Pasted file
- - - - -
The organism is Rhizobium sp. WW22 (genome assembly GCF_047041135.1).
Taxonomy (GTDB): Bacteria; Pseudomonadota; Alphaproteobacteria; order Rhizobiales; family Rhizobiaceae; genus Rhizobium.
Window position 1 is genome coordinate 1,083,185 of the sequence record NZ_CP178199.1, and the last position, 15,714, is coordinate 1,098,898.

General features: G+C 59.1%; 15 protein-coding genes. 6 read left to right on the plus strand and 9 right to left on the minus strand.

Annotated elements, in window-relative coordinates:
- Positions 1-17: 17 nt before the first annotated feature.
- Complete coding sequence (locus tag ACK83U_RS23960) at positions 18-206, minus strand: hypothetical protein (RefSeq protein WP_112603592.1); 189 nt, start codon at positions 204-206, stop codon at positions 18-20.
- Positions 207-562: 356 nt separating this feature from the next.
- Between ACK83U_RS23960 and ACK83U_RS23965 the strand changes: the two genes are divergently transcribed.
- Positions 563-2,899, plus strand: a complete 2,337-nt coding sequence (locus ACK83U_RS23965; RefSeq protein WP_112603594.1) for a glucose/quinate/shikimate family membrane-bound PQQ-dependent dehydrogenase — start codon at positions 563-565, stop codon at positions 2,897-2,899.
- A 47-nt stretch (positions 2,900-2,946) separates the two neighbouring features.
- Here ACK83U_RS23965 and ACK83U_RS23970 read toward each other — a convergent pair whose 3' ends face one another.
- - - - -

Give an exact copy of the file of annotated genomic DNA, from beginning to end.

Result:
The organism is Rhizobium sp. WW22 (genome assembly GCF_047041135.1).
Taxonomy (GTDB): Bacteria; Pseudomonadota; Alphaproteobacteria; order Rhizobiales; family Rhizobiaceae; genus Rhizobium.
Window position 1 is genome coordinate 1,083,185 of the sequence record NZ_CP178199.1, and the last position, 15,714, is coordinate 1,098,898.

General features: G+C 59.1%; 15 protein-coding genes. 6 read left to right on the plus strand and 9 right to left on the minus strand.

Annotated elements, in window-relative coordinates:
- Positions 1-17: 17 nt before the first annotated feature.
- Complete coding sequence (locus tag ACK83U_RS23960) at positions 18-206, minus strand: hypothetical protein (RefSeq protein WP_112603592.1); 189 nt, start codon at positions 204-206, stop codon at positions 18-20.
- Positions 207-562: 356 nt separating this feature from the next.
- Between ACK83U_RS23960 and ACK83U_RS23965 the strand changes: the two genes are divergently transcribed.
- Positions 563-2,899, plus strand: a complete 2,337-nt coding sequence (locus ACK83U_RS23965; RefSeq protein WP_112603594.1) for a glucose/quinate/shikimate family membrane-bound PQQ-dependent dehydrogenase — start codon at positions 563-565, stop codon at positions 2,897-2,899.
- A 47-nt stretch (positions 2,900-2,946) separates the two neighbouring features.
- Here ACK83U_RS23965 and ACK83U_RS23970 read toward each other — a convergent pair whose 3' ends face one another.